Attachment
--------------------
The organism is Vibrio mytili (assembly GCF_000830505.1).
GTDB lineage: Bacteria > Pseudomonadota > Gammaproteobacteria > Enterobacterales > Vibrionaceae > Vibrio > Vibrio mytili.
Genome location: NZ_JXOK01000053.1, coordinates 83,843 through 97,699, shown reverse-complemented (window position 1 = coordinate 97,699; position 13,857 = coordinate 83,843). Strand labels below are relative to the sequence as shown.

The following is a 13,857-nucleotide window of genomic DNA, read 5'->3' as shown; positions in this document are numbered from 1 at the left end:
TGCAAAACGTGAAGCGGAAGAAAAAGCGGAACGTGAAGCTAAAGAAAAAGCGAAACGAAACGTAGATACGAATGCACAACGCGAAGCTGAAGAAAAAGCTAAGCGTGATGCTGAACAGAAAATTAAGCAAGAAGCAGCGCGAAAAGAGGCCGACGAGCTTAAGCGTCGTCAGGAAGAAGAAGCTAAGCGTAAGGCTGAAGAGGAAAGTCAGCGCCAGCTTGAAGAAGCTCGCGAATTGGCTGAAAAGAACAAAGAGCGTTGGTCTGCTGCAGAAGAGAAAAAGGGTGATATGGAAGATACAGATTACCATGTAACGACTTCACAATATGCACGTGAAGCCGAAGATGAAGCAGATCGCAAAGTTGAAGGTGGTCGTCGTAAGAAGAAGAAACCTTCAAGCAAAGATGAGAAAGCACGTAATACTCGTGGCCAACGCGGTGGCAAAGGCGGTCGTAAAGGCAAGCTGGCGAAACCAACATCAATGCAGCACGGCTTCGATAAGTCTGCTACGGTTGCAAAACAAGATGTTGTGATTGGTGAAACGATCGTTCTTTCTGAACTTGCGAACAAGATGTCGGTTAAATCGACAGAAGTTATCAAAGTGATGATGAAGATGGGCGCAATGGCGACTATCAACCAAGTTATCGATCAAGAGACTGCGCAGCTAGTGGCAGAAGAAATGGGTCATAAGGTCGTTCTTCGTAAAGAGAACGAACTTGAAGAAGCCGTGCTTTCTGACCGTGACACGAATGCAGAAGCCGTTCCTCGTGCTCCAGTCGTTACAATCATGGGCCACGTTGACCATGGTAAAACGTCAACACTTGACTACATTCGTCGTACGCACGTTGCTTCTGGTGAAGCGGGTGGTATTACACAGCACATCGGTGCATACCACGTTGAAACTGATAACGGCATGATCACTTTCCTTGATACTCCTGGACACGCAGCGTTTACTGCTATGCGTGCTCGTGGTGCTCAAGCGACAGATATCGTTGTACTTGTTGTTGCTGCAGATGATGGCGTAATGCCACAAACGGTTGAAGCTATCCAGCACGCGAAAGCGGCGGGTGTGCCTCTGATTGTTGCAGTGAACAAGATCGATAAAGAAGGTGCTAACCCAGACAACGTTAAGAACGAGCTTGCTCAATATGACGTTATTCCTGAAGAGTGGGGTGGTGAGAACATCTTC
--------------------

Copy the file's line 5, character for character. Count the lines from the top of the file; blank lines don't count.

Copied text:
TGCAAAACGTGAAGCGGAAGAAAAAGCGGAACGTGAAGCTAAAGAAAAAGCGAAACGAAACGTAGATACGAATGCACAACGCGAAGCTGAAGAAAAAGCTAAGCGTGATGCTGAACAGAAAATTAAGCAAGAAGCAGCGCGAAAAGAGGCCGACGAGCTTAAGCGTCGTCAGGAAGAAGAAGCTAAGCGTAAGGCTGAAGAGGAAAGTCAGCGCCAGCTTGAAGAAGCTCGCGAATTGGCTGAAAAGAACAAAGAGCGTTGGTCTGCTGCAGAAGAGAAAAAGGGTGATATGGAAGATACAGATTACCATGTAACGACTTCACAATATGCACGTGAAGCCGAAGATGAAGCAGATCGCAAAGTTGAAGGTGGTCGTCGTAAGAAGAAGAAACCTTCAAGCAAAGATGAGAAAGCACGTAATACTCGTGGCCAACGCGGTGGCAAAGGCGGTCGTAAAGGCAAGCTGGCGAAACCAACATCAATGCAGCACGGCTTCGATAAGTCTGCTACGGTTGCAAAACAAGATGTTGTGATTGGTGAAACGATCGTTCTTTCTGAACTTGCGAACAAGATGTCGGTTAAATCGACAGAAGTTATCAAAGTGATGATGAAGATGGGCGCAATGGCGACTATCAACCAAGTTATCGATCAAGAGACTGCGCAGCTAGTGGCAGAAGAAATGGGTCATAAGGTCGTTCTTCGTAAAGAGAACGAACTTGAAGAAGCCGTGCTTTCTGACCGTGACACGAATGCAGAAGCCGTTCCTCGTGCTCCAGTCGTTACAATCATGGGCCACGTTGACCATGGTAAAACGTCAACACTTGACTACATTCGTCGTACGCACGTTGCTTCTGGTGAAGCGGGTGGTATTACACAGCACATCGGTGCATACCACGTTGAAACTGATAACGGCATGATCACTTTCCTTGATACTCCTGGACACGCAGCGTTTACTGCTATGCGTGCTCGTGGTGCTCAAGCGACAGATATCGTTGTACTTGTTGTTGCTGCAGATGATGGCGTAATGCCACAAACGGTTGAAGCTATCCAGCACGCGAAAGCGGCGGGTGTGCCTCTGATTGTTGCAGTGAACAAGATCGATAAAGAAGGTGCTAACCCAGACAACGTTAAGAACGAGCTTGCTCAATATGACGTTATTCCTGAAGAGTGGGGTGGTGAGAACATCTTC